‘… In the confronting ranks was a very different class of men. Those from the Holston, under Campbell, were a peculiar people … they were, almost to a man, Presbyterians. In their homes, in the Holston Valley, they were settled in pretty compact congregations; quite tenacious of their religious and civil liberties, as handed down from father to son from their Scotch-Irish ancestors. Their preacher. Rev. Charles Cummins, was well fitted for the times; a man of piety and sterling patriotism, who constantly exerted himself to encourage his people to make every needed sacrifice and put forth every possible exertion in defense of the liberties of their country.

They were a remarkable body of men, both physically and mentally … ever ready at the tap of the drum  to turn out on military service; if in the busiest crop season, their wives, sisters, and daughters could, in their absence, plant and sow and harvest. They were better educated than most of the frontier settlers, and had a more thorough understanding of the questions at issue between the colonies and their mother country. These men went forth to strike their country's foes, as did the patriarchs of old, feeling assured that the God of battles was with them, and that He would surely crown their efforts  with success. They had no doubts nor fears. They trusted in God and kept their powder dry. Such a thing as a coward was not known among them …’

 

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Sunday, August 21, 2016

Rev Charles Cummings and an early Declaration of Independence (Abingdon, Virginia, 20 January 1775 ) – "we declare, that we are deliberately and resolutely determined never to surrender"

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“… the first adopted statement by the Colonies which promised resistance to the death …”
“… the earliest statement of armed resistance to the British Crown in the American Colonies …" 

The fuse of the 1776 American Revolution was lit by Scotch-Irish Presbyterians. Four years earlier in a remote mountain place called Lead Mines (now Austinville) in south west Virginia, a Rev Charles Cummings (1732-1812) was a leading Presbyterian minister. He had been born in Ireland (possibly Donegal) and emigrated when he was 18 on board a vessel captained by his brother James. Charles went to college in Pennsylvania and graduated in theology, during which he was tutored by Newry-born Rev James Waddell (1739–1805).

Lead Mines was the frontier seat of the vast Fincastle County, then a huge jurisdiction covering what is now south-western Virginia and all of Kentucky. Aged around 40, Cummings accepted a call to the southwest frontier and found himself among Ulster folk, or folk of Ulster descent. His old cabin home still stands today in Sinking Springs Cemetery, Abingdon (just off Cummings Street).

He is said to have drafted the Fincastle Resolutions of 20 January 1775 which are regarded as a precursor to the eventual Declaration of Independence of 1776. There had been earlier statements from other counties, but this was the first to promise resistance to the death. When you read the words of the Resolutions below, you’ll hear echoes of the Siege of Derry ringing in your ears! (One writer thinks that the meeting which adopted the Resolutions was held at James McGavock’s tavern in Fort Chiswell. McGavock was born near Glenarm in County Antrim).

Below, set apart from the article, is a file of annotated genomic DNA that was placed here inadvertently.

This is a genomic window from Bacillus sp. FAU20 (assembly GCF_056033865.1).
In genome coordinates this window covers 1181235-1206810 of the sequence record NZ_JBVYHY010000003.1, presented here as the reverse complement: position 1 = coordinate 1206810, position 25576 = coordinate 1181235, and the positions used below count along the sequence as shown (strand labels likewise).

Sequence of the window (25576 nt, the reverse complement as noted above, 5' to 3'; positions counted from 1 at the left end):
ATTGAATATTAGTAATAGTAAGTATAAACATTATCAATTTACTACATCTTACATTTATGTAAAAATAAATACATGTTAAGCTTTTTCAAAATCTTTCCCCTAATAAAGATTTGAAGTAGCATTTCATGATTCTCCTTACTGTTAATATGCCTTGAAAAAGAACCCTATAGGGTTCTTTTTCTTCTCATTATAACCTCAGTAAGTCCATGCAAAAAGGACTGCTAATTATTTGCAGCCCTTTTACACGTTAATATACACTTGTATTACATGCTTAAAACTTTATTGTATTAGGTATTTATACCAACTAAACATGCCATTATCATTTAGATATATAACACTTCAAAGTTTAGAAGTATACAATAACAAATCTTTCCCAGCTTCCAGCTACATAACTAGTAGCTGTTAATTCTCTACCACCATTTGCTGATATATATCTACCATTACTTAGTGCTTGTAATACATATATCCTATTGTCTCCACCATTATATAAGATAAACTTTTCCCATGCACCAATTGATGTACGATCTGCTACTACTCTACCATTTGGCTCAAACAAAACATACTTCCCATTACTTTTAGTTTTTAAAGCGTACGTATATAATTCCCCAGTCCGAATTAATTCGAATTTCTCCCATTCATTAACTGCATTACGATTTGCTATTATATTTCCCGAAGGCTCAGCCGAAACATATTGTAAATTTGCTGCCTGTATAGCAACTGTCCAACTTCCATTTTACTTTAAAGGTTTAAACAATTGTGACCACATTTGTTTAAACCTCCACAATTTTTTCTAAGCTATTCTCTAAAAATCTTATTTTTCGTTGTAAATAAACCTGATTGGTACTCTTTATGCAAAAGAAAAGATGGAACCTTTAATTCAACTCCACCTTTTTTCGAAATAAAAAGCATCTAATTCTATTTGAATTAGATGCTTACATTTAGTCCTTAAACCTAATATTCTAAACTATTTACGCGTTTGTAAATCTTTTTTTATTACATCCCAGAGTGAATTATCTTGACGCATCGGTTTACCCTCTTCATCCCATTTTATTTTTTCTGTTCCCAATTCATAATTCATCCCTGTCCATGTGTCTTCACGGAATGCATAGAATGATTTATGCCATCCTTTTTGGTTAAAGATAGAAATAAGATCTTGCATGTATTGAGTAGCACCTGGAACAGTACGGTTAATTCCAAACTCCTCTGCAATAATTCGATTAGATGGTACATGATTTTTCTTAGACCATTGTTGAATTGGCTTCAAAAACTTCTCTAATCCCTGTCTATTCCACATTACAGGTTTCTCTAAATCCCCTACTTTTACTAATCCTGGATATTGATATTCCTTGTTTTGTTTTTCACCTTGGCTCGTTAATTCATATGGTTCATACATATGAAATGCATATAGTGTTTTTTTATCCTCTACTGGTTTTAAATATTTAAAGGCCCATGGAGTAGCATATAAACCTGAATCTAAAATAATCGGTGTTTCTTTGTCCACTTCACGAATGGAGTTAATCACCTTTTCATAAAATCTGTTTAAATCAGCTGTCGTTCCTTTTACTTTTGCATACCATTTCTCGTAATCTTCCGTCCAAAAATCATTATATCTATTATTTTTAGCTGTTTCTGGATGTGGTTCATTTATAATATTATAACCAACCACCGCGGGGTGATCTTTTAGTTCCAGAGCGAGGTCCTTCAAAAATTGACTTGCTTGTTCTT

The 13 signers of the Resolutions were:

William Campbell
Arthur Campbell
William Christian
Walter Crockett
Charles Cummings
William Edmondson
William Ingles
Thomas Madison
James McGavock
John Montgomery
William Preston
Evan Shelby
Stephen Trigg

Here is the old Cummings cabin, recently restored: Sinking spring cemetery

In his 10 volume History of the United States from the Discovery of the American Continent, renowned American historian George Bancroft described the events as follows:

It is not probable that even one of the peers [in the House of Lords] had heard of the settlements beyond the Alleghenies, where the Watauga and the forks of the Holston flow to the Tennessee. Yet on the same day, the lords of that region, most of them Presbyterians of Scottish-Irish descent, met in council near Abingdon. Their united congregations, having suffered from Sabbaths too much profaned, or wasted in melancholy silence at home, had called Charles Cummings to the pastoral charge of their precious and immortal souls. The men never went to public worship without being armed, or without their families. Their minister, on Sabbath morning, would ride to the service with shot and pouch and rifle.... The news from Congress reached them slowly; but, on receiving an account of what had been done, they assembled in convention, and the spirit of freedom swept through their minds as naturally as the forest winds sways the firs on the sides of Black Mountain. They adhered unanimously to the association of Congress, and named as their committee Charles Cummings [and others]. Adopting the delegates of Virginia as their representatives, they addressed them as men whose conduct would immortalize them in its annals.

– George Bancroft, History of the United States from the Discovery of the American Continent, Vol. 7, 4th edition..

 ……………………...